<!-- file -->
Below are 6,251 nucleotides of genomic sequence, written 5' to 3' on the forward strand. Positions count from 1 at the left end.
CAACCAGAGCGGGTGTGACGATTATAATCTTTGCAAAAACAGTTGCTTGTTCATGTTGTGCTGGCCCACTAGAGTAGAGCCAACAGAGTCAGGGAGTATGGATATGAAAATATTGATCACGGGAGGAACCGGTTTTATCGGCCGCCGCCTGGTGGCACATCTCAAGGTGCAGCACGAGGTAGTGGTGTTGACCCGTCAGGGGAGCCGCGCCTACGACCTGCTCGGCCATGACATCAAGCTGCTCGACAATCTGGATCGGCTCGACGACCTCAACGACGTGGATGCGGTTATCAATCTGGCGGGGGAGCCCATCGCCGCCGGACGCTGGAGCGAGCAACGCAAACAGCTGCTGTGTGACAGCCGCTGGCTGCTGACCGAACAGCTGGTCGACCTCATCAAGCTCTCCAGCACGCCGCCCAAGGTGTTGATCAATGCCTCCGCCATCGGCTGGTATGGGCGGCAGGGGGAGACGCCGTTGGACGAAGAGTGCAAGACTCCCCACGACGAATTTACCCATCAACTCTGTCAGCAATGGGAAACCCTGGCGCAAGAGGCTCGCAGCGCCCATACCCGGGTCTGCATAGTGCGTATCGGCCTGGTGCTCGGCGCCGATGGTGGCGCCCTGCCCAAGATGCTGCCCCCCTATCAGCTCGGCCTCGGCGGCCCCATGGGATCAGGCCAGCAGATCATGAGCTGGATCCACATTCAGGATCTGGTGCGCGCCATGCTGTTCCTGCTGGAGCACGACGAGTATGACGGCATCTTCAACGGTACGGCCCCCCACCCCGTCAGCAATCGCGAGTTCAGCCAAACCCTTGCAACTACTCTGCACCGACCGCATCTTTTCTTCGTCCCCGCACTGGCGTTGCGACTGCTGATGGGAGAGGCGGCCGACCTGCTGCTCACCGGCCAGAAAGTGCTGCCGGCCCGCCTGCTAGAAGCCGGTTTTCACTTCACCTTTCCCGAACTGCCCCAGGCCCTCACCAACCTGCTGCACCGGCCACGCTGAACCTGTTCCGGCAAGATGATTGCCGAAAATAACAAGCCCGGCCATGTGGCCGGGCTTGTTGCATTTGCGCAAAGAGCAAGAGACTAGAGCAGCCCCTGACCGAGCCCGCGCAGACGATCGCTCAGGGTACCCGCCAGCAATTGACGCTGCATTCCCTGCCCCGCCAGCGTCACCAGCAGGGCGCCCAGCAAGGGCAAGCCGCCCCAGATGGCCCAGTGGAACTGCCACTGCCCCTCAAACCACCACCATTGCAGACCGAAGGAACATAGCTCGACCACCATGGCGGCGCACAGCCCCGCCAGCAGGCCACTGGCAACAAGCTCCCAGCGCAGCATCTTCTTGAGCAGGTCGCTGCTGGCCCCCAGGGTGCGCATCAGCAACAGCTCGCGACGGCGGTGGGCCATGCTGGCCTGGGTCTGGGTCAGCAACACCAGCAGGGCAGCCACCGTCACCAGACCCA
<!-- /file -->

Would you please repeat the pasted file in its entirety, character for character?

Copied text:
Below are 6,251 nucleotides of genomic sequence, written 5' to 3' on the forward strand. Positions count from 1 at the left end.
CAACCAGAGCGGGTGTGACGATTATAATCTTTGCAAAAACAGTTGCTTGTTCATGTTGTGCTGGCCCACTAGAGTAGAGCCAACAGAGTCAGGGAGTATGGATATGAAAATATTGATCACGGGAGGAACCGGTTTTATCGGCCGCCGCCTGGTGGCACATCTCAAGGTGCAGCACGAGGTAGTGGTGTTGACCCGTCAGGGGAGCCGCGCCTACGACCTGCTCGGCCATGACATCAAGCTGCTCGACAATCTGGATCGGCTCGACGACCTCAACGACGTGGATGCGGTTATCAATCTGGCGGGGGAGCCCATCGCCGCCGGACGCTGGAGCGAGCAACGCAAACAGCTGCTGTGTGACAGCCGCTGGCTGCTGACCGAACAGCTGGTCGACCTCATCAAGCTCTCCAGCACGCCGCCCAAGGTGTTGATCAATGCCTCCGCCATCGGCTGGTATGGGCGGCAGGGGGAGACGCCGTTGGACGAAGAGTGCAAGACTCCCCACGACGAATTTACCCATCAACTCTGTCAGCAATGGGAAACCCTGGCGCAAGAGGCTCGCAGCGCCCATACCCGGGTCTGCATAGTGCGTATCGGCCTGGTGCTCGGCGCCGATGGTGGCGCCCTGCCCAAGATGCTGCCCCCCTATCAGCTCGGCCTCGGCGGCCCCATGGGATCAGGCCAGCAGATCATGAGCTGGATCCACATTCAGGATCTGGTGCGCGCCATGCTGTTCCTGCTGGAGCACGACGAGTATGACGGCATCTTCAACGGTACGGCCCCCCACCCCGTCAGCAATCGCGAGTTCAGCCAAACCCTTGCAACTACTCTGCACCGACCGCATCTTTTCTTCGTCCCCGCACTGGCGTTGCGACTGCTGATGGGAGAGGCGGCCGACCTGCTGCTCACCGGCCAGAAAGTGCTGCCGGCCCGCCTGCTAGAAGCCGGTTTTCACTTCACCTTTCCCGAACTGCCCCAGGCCCTCACCAACCTGCTGCACCGGCCACGCTGAACCTGTTCCGGCAAGATGATTGCCGAAAATAACAAGCCCGGCCATGTGGCCGGGCTTGTTGCATTTGCGCAAAGAGCAAGAGACTAGAGCAGCCCCTGACCGAGCCCGCGCAGACGATCGCTCAGGGTACCCGCCAGCAATTGACGCTGCATTCCCTGCCCCGCCAGCGTCACCAGCAGGGCGCCCAGCAAGGGCAAGCCGCCCCAGATGGCCCAGTGGAACTGCCACTGCCCCTCAAACCACCACCATTGCAGACCGAAGGAACATAGCTCGACCACCATGGCGGCGCACAGCCCCGCCAGCAGGCCACTGGCAACAAGCTCCCAGCGCAGCATCTTCTTGAGCAGGTCGCTGCTGGCCCCCAGGGTGCGCATCAGCAACAGCTCGCGACGGCGGTGGGCCATGCTGGCCTGGGTCTGGGTCAGCAACACCAGCAGGGCAGCCACCGTCACCAGACCCA